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Objections to New IT Rules

  • 05 Mar 2021
  • 6 min read

Why in News

The latest norms for social media intermediaries in the New IT Rules 2021 have drawn objections from privacy experts and lawyers.

  • The Supreme Court (SC) had in 2015 struck down Section 66A of the Information Technology Act finding it contrary to both Articles 19 (free speech) and Article 21 (right to life) of the Constitution.

Key Points

  • Suspecting Everyone:
    • Asking ‘significant social media intermediaries’ to have automated tools to proactively track certain words is akin to “active hunting”, and will “make suspects out of people”.
      • For example: For track words like interfaith marriage or love jihad, its like criminalising an entire population as most of the people must be using these words in their normal discussions. This way, an entire citizenry is being made a suspect.
  • Against Right to Privacy:
    • According to the New IT Rules of 2021, significant social media intermediaries providing services primarily in the nature of messaging shall enable identification of the first originator of the information.
      • This provision would end up weakening overall security, harm privacy and contradict the principles of data minimisation endorsed in the IT Ministry’s Draft Data Protection Bill 2019.
      • Identification of the first originator will require end to end encryption to be broken, thereby compromising the fundamental technology on which most apps are based on.
      • Moreover, owing to the volume of data, encryption has become more important now as more personal data is being aggregated and analysed at a scale that was never possible before.

Data Minimisation

  • Data Minimisation is a principle that states that data collected and processed should not be held or further used unless this is essential for reasons that were clearly stated in advance to support data privacy.
  • It will “undermine the principles of open and accessible internet and the fundamental right of privacy enshrined in the Constitution, particularly in the absence of robust data protection law.
    • For Example:
      • It contains a provision requiring significant intermediaries to provide the option for users to voluntarily verify their identities.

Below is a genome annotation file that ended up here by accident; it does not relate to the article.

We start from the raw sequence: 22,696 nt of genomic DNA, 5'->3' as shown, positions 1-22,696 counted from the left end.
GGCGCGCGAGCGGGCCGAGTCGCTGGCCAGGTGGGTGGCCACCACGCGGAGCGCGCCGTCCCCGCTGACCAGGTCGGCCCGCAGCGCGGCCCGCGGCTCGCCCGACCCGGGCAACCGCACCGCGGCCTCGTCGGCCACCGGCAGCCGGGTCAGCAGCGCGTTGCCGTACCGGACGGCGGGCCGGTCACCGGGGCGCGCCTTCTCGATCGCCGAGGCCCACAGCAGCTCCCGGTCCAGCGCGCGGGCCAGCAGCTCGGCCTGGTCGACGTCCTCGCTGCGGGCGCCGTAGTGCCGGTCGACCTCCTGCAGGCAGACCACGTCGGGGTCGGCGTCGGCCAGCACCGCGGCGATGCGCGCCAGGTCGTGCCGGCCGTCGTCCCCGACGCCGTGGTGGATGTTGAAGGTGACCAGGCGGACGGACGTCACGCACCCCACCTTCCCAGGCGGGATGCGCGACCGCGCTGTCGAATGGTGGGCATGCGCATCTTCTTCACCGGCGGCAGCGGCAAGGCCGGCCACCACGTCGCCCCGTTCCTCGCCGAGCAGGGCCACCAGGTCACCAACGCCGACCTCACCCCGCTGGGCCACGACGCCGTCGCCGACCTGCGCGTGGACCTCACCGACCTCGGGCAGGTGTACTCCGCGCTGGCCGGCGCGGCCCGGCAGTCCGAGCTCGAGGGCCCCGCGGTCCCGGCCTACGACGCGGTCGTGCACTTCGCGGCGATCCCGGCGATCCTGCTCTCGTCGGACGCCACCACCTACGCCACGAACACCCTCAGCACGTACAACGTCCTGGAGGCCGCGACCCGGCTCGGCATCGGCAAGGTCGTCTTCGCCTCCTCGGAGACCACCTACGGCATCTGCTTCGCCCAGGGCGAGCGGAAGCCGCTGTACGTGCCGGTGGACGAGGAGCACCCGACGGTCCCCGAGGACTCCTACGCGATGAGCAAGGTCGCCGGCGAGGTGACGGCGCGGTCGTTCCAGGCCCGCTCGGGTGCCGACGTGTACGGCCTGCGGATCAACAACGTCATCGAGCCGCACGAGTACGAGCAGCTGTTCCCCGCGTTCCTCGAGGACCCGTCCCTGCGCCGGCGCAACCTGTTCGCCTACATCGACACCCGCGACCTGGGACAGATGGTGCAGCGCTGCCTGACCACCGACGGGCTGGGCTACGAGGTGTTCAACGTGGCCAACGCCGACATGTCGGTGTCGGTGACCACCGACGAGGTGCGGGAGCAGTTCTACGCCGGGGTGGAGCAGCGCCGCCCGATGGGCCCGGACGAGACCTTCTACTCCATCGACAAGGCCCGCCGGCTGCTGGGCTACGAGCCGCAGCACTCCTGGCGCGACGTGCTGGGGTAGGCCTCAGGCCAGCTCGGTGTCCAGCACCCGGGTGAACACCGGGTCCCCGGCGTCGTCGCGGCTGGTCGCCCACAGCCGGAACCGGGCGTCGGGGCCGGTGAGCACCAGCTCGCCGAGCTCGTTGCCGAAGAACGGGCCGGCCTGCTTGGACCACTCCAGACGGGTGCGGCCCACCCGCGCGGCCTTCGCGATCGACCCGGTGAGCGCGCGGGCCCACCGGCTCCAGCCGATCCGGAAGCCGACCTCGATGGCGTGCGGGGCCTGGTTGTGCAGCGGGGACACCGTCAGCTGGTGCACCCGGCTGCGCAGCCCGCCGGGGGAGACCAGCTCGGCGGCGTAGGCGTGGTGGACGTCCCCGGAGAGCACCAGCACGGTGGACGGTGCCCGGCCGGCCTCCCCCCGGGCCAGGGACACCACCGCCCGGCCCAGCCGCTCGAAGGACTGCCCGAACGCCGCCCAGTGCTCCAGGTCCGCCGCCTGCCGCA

• This would likely entail users sharing phone numbers or sending photos of government issued IDs to the companies.
      • This provision will incentivize the collection of sensitive personal data that are submitted for this verification, which can then be also used to profile and target users
    • Right to Privacy:
      • The SC described privacy and its importance in the landmark decision of K.S. Puttaswamy v. Union of India in 2017 as a fundamental and inalienable right and attaches to the person covering all information about that person and the choices that he/ she makes.
      • The right to privacy is protected as an intrinsic part of the right to life and personal liberty under Article 21 and as a part of the freedoms guaranteed by Part III of the Constitution.
  • Against Freedom of Expression:
    • Automated forms of censorship and surveillance could disproportionately impact users’ freedom of speech and expression, suppressing creativity.
      • Article 19(1)(a) of the Indian constitution guarantees the freedom of speech and expression.
  • Over Censorship:
    • The new rules provide stricter and wide-ranging obligations on intermediaries for proactive monitoring of content.
    • The fear of legal liability or action could lead to over-censorship of content.
  • Lack of Accountability and Transparency:
    • The news rules require social media to “deploy technology-based measures, including automated tools (Artificial Intelligence (AI)) to filter out objectionable content like child sexual abuse.
    • However, as history has shown, such tools not only suffer from major accuracy problems but also can lead to function creep.
      • Earlier in 2020 an AI-powered tool Genderify designed to identify a person’s gender by analyzing their name, username or email address was shut down just a week after launch after it was blamed to be biased.
    • Coding biases in the development of AI often lead to discrimination, inaccuracies, and a lack of accountability and transparency.
  • Gag on Online News Media:
    • The rules open the way for increased scrutiny as well as increased costs of compliance and may lead to gagging of free and unhindered news reporting.


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